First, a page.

In English:

Worrying development as the council, in effect, decided to support chaos and illegality. not to mention crime. what about simple thieves? why not to freeze proceeding? Just wonder if one of the council members would be the owner of a small flat and wouldn't be able to make a living out of the rent ... Putin can be proud, not to mention Stalin

No evictions, angry owners
The Council of State has suspended evacuations of tenants. The Real Estate Board doubts the legality of the measure.

We don't throw tenants on the street while the virus is lurking. This is what the Council of State decided at the start of the epidemic. On March 25, he announced that he was suspending forced evacuations. Not the procedures, which are the responsibility of justice, but their implementation, which requires the support of the police. This moratorium, valid until May 31, is renewable.

The measure caused a stir at the Geneva Real Estate Board (CGI). The latter, with its 6,600 members, wrote to Federal Councilor Karin Keller-Sutter, head of the Justice and Police Department. The letter, which we obtained, highlights the impact of the decision. In the absence of the police, "an owner with a force evacuation order can no longer have him executed before June 1 at the earliest." The CGI emphasizes that "the Council of State has not made any formal decree to this effect" and asks whether the decision is indeed "in accordance with federal law".

The federal councilor referred the matter to her housing office, which responded within a week, but without getting wet. The latter noted that the implementation of evictions of tenants was governed by cantonal law, that he had been warned by Geneva of the moratorium and that other cantons had taken the same "urgent measure".

"It is not for us to decide on the form chosen by the Geneva authorities to implement their decision," concludes the office. Clearly, the Confederation has no intention of intervening.

It remains to be seen why the CGI intervened in such a high place. Do their members have evictions under their elbow to be applied urgently? "The question is not so much whether we can evict, but who will pay the rents during the suspension of evacuations," replied Christophe Aumeunier. The CGI secretary general recalls that these evacuations come after lengthy procedures during which "the rent has often not been paid for almost a year". The moratorium extends this period of non-payment. "Will the state cover these compensation for illegal occupation? This is the question that arises, concludes the CGI representative. That was the purpose of our intervention in Bern. "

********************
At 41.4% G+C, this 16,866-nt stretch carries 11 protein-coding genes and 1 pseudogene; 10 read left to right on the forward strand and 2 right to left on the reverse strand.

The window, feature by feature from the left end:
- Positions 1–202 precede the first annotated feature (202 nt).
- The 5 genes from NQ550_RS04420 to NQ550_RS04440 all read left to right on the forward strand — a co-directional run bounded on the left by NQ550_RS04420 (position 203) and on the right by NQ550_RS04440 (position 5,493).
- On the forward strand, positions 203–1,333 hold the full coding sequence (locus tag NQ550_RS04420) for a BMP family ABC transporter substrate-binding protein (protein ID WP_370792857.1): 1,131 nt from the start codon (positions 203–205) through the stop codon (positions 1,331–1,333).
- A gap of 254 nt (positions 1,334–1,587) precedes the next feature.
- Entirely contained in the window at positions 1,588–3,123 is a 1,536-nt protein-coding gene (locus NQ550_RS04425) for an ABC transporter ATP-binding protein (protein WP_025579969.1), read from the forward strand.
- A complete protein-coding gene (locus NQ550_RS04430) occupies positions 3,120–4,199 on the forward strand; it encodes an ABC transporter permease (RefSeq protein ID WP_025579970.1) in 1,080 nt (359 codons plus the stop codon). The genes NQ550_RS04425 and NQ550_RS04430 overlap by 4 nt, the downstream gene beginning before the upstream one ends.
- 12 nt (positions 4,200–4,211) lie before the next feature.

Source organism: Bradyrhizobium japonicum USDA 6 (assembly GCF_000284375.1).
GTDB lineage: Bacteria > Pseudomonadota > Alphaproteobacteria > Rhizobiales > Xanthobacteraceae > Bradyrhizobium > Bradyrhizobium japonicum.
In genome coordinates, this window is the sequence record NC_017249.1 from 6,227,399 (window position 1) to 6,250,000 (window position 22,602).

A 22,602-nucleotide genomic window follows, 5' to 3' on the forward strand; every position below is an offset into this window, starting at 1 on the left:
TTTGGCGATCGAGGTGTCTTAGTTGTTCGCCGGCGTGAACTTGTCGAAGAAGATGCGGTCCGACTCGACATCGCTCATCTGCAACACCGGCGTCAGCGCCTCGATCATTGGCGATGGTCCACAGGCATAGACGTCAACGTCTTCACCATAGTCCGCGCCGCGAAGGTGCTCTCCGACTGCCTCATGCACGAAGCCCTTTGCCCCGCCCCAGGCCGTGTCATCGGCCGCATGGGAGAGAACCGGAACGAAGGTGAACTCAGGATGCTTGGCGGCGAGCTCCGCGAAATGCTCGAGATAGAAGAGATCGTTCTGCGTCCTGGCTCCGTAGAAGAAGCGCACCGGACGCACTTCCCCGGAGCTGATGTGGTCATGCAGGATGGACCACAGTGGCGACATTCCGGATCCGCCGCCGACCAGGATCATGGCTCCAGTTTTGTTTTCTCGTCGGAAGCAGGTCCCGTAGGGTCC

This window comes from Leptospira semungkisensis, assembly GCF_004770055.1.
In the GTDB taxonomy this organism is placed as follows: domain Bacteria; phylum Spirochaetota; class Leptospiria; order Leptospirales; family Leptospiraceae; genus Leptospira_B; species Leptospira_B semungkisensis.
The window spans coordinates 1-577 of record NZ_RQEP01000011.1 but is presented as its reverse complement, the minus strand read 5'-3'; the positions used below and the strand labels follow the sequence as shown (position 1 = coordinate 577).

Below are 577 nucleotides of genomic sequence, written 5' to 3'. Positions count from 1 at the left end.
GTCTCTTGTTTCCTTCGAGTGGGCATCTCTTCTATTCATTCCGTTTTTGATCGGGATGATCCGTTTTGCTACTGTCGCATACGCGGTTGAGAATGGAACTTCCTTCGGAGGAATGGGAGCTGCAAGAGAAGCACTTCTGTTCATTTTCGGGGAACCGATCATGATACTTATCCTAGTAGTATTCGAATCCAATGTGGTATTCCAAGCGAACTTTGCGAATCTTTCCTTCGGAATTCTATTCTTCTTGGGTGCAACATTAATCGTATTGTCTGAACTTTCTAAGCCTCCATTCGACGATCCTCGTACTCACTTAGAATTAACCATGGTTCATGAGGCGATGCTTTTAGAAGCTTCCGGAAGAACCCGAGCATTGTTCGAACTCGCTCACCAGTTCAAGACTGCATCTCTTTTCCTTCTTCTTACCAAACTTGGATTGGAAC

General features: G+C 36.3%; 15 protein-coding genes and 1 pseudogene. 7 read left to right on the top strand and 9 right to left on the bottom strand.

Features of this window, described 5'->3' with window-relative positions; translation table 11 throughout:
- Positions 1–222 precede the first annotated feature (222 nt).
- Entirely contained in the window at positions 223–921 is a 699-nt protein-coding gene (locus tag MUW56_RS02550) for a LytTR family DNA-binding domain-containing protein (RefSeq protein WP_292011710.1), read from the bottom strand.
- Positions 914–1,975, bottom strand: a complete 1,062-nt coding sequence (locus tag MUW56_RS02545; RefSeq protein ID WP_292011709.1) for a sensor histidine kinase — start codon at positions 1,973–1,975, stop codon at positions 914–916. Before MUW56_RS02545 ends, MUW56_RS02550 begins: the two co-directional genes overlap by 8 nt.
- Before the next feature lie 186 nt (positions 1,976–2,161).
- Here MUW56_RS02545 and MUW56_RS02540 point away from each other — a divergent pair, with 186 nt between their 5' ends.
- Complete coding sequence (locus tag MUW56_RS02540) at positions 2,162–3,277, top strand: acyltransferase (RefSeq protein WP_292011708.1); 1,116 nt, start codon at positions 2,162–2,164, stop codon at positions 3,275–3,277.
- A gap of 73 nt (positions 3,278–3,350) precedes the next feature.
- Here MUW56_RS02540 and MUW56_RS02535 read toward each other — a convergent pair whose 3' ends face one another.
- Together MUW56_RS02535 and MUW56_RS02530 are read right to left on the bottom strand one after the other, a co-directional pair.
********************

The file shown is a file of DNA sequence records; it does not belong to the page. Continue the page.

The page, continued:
Will the state pay? We can doubt it. "In winter, you don't get evicted and you don't have to pay any compensation," says state councilor Antonio Hodgers. All the more reason not to do this during the epidemic. " The magistrate also judges the CGI's approach “indecent” in such a period.

In 2019, the Leases and Rents Tribunal processed 1,300 requests for the evacuation of housing. Seven hundred files were closed. In two-thirds of the cases, police intervention was not required, for example because a new lease was concluded. In the remaining third, law enforcement officials only deported six times. In the other cases, the accommodation was already empty. In the most difficult situations, the state provides emergency accommodation. He has a hundred at his disposal, mostly occupied.